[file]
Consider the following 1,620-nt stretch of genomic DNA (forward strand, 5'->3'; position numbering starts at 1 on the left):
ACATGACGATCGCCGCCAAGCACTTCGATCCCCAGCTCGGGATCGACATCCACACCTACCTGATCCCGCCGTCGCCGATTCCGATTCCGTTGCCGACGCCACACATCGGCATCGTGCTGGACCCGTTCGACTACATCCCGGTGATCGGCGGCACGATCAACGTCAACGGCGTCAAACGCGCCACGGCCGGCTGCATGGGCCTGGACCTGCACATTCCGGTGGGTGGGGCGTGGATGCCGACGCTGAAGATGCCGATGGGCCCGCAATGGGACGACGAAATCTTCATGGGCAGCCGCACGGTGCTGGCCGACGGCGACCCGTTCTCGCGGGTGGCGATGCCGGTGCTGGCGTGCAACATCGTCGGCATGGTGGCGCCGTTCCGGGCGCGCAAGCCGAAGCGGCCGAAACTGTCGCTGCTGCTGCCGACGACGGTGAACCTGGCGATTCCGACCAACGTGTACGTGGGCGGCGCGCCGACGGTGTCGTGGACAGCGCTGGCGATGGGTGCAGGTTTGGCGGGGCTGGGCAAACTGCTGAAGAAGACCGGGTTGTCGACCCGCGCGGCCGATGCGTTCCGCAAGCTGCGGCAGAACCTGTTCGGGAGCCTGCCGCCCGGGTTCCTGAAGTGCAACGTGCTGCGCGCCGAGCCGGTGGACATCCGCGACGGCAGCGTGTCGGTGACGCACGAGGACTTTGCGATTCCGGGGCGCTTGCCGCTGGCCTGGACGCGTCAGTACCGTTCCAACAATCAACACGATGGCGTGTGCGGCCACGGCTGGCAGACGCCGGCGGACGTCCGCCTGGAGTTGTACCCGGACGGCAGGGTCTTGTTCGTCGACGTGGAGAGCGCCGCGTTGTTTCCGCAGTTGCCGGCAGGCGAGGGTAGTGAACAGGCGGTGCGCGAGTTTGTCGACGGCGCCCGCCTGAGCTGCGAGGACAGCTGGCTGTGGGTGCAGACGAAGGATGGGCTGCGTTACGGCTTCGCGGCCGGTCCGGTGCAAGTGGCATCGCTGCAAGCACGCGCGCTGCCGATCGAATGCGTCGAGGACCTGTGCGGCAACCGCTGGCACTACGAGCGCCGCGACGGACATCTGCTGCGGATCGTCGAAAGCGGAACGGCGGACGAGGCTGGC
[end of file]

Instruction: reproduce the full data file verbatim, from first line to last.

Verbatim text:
Consider the following 1,620-nt stretch of genomic DNA (forward strand, 5'->3'; position numbering starts at 1 on the left):
ACATGACGATCGCCGCCAAGCACTTCGATCCCCAGCTCGGGATCGACATCCACACCTACCTGATCCCGCCGTCGCCGATTCCGATTCCGTTGCCGACGCCACACATCGGCATCGTGCTGGACCCGTTCGACTACATCCCGGTGATCGGCGGCACGATCAACGTCAACGGCGTCAAACGCGCCACGGCCGGCTGCATGGGCCTGGACCTGCACATTCCGGTGGGTGGGGCGTGGATGCCGACGCTGAAGATGCCGATGGGCCCGCAATGGGACGACGAAATCTTCATGGGCAGCCGCACGGTGCTGGCCGACGGCGACCCGTTCTCGCGGGTGGCGATGCCGGTGCTGGCGTGCAACATCGTCGGCATGGTGGCGCCGTTCCGGGCGCGCAAGCCGAAGCGGCCGAAACTGTCGCTGCTGCTGCCGACGACGGTGAACCTGGCGATTCCGACCAACGTGTACGTGGGCGGCGCGCCGACGGTGTCGTGGACAGCGCTGGCGATGGGTGCAGGTTTGGCGGGGCTGGGCAAACTGCTGAAGAAGACCGGGTTGTCGACCCGCGCGGCCGATGCGTTCCGCAAGCTGCGGCAGAACCTGTTCGGGAGCCTGCCGCCCGGGTTCCTGAAGTGCAACGTGCTGCGCGCCGAGCCGGTGGACATCCGCGACGGCAGCGTGTCGGTGACGCACGAGGACTTTGCGATTCCGGGGCGCTTGCCGCTGGCCTGGACGCGTCAGTACCGTTCCAACAATCAACACGATGGCGTGTGCGGCCACGGCTGGCAGACGCCGGCGGACGTCCGCCTGGAGTTGTACCCGGACGGCAGGGTCTTGTTCGTCGACGTGGAGAGCGCCGCGTTGTTTCCGCAGTTGCCGGCAGGCGAGGGTAGTGAACAGGCGGTGCGCGAGTTTGTCGACGGCGCCCGCCTGAGCTGCGAGGACAGCTGGCTGTGGGTGCAGACGAAGGATGGGCTGCGTTACGGCTTCGCGGCCGGTCCGGTGCAAGTGGCATCGCTGCAAGCACGCGCGCTGCCGATCGAATGCGTCGAGGACCTGTGCGGCAACCGCTGGCACTACGAGCGCCGCGACGGACATCTGCTGCGGATCGTCGAAAGCGGAACGGCGGACGAGGCTGGC